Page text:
Jerry Lucky: You’ve just come off the success of The Big Red Spark…Has that changed the band’s game-plan in anyway?
Robert Ramsay: Not at the moment, we're still taking it one day at a time - I think the main thing that has changed is that the opportunities we are getting offered have got bigger :-) The more people that buy the album and like it, the more ambitious we can be when we come to doing things in the future.
Simon Godfrey: Very true. In terms of Tinyfish as a creative force, nothing’s really changed that much. We are still the same bunch of mates who got into this business not to further our careers but to make music that we genuinely love.
JL: In the Progressive Rock world…how do you measure success?
Robert: The number of fans you have and how good your relationship is with them.
It's still quite a small pond, and we're not ones for losing interest in our fans once they've bought the record. Of course there are other measures in addition to this, but for us, the primary success criterion is how many people support us and our music.
Simon: I totally agree with Robert. You measure your gain by the number of smiling faces you encounter. If people
tell me they enjoyed a live show or that the stuff we release raised the hairs on the back of their necks when they gave it stuff
a spin on their iPod then my job is done. You really can’t ask for much more than that.
JL: Your brother, up until quite recently, was running his own Prog band (Frost*), did that create or “spark” any kind of competition between the two of you?
Simon: Absolutely. We are totally competitive when it comes to music but in a good way. I am my brother’s biggest fan because I love what he does. We both have an intimate knowledge of what the other is capable of and that acts as a huge incentive to create the best music that we can. I trust Jem’s taste and judgement in music totally and when either of us creates something we think is special, nine times out of ten the other one is the first to hear it. The open competition helps to make each of us better writers and I wouldn’t have it any other way.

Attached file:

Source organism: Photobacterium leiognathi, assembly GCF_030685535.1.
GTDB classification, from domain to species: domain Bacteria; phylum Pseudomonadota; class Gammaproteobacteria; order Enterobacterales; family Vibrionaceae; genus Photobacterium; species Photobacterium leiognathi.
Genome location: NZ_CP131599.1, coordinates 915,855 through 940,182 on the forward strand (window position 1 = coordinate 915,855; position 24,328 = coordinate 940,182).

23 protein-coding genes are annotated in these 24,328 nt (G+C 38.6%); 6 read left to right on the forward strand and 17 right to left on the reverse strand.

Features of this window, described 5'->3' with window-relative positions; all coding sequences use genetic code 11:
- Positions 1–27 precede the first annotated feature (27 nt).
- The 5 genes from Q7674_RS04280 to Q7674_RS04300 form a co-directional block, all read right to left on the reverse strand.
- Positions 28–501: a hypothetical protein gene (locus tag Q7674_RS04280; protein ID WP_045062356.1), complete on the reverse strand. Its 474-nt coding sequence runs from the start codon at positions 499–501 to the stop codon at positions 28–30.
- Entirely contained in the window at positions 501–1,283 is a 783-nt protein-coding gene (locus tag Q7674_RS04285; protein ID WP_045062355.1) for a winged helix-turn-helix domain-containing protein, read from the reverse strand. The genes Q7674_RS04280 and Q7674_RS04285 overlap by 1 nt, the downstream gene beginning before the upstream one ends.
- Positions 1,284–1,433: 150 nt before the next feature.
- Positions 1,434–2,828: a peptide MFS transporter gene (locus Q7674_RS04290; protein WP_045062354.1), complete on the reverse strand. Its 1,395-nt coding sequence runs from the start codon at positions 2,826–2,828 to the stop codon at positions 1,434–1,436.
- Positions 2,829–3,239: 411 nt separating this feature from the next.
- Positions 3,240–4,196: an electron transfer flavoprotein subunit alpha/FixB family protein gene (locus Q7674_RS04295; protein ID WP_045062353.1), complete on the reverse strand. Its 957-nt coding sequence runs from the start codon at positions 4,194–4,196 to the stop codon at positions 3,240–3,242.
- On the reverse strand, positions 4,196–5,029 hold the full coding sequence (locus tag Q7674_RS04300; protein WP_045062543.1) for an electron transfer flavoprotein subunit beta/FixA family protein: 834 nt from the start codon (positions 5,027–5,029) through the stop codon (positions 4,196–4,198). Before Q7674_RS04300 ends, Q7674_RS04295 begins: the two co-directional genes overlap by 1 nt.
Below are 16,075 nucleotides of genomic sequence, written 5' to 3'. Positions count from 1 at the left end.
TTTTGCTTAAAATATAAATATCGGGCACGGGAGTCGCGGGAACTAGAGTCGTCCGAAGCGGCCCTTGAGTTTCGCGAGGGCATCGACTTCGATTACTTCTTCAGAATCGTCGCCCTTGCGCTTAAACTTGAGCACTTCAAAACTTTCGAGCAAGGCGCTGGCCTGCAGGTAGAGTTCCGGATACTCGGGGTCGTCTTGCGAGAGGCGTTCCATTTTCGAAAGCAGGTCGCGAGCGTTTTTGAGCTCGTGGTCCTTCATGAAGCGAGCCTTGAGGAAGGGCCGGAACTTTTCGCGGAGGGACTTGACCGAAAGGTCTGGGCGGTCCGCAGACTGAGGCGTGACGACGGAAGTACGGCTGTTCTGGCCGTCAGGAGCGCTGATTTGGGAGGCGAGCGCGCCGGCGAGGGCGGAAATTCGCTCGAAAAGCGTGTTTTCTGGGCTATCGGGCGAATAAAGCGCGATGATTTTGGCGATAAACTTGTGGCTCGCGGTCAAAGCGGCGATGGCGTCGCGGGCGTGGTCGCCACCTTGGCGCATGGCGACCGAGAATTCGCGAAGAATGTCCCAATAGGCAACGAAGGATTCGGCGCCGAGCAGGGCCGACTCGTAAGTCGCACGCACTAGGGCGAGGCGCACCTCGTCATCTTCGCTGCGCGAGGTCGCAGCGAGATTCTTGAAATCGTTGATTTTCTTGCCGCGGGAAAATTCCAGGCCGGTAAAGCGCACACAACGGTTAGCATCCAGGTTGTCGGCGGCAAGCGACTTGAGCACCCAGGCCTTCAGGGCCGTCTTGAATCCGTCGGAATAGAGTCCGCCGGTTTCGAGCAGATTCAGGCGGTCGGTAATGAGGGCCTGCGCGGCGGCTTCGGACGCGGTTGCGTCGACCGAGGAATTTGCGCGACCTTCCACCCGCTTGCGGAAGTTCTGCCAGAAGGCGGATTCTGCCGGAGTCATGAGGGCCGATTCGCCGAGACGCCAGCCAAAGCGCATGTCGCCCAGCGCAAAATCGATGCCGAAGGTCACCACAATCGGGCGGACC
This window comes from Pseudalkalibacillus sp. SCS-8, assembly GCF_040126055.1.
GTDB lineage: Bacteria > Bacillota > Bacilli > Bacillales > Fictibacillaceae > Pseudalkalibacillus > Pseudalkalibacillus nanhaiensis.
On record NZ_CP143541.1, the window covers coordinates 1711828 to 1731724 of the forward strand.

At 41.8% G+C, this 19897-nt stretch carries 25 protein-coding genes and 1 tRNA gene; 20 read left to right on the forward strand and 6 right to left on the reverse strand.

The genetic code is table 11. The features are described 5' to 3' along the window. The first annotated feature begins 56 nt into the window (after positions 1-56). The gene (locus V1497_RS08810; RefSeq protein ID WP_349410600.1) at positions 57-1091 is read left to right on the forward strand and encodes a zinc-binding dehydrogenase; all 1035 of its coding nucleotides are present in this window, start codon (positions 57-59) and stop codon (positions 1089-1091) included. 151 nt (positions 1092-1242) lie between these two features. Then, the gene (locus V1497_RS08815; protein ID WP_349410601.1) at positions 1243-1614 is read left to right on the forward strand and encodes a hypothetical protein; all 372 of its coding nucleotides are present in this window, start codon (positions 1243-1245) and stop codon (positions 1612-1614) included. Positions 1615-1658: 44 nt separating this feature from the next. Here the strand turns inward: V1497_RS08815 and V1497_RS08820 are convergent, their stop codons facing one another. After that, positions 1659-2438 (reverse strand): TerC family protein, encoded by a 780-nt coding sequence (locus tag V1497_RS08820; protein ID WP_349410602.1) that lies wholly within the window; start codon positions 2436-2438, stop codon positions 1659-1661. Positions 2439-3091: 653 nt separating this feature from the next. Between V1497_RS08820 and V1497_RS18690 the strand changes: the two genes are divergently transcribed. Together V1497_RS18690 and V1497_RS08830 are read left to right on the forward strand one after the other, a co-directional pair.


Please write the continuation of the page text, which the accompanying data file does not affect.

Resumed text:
Robert: Really? I heard there was a well-attended knife fight in Milton Keynes Bowl that settled the matter, and Jeremy agreed to back down and disband Frost* ;-)
Simon: Only because you leapt on his back at the last minute and hit the poor bugger over the head with a frozen chicken!
JL: I’m trying to imagine a conversation between the two of you…one of you
say’s “You know what, I’m going to start a prog band.” And the other says, “Really? I was thinking of doing that myself.” Did he follow
your lead? Or was it the other way around?
Rob: I believe it was completely independent. But things in the world often happen at the same time in different places.
Simon: That’s very true. The moment we both decided to form prog bands again was a total coincidence. Both of us had fallen out of the prog world after our first band Freefall split up. We were both very bitter about the whole scene as we’d come really close to landing a major deal back in the early 1990s but it fell apart at the eleventh hour leaving us with nothing. Each of us disappeared into other avenues of work for a decade or so but I think in our heart of hearts we both knew we’d give progressive music another go because the genre meant so much to us. As for who thought of it first, I think Jem can claim the prize on that one.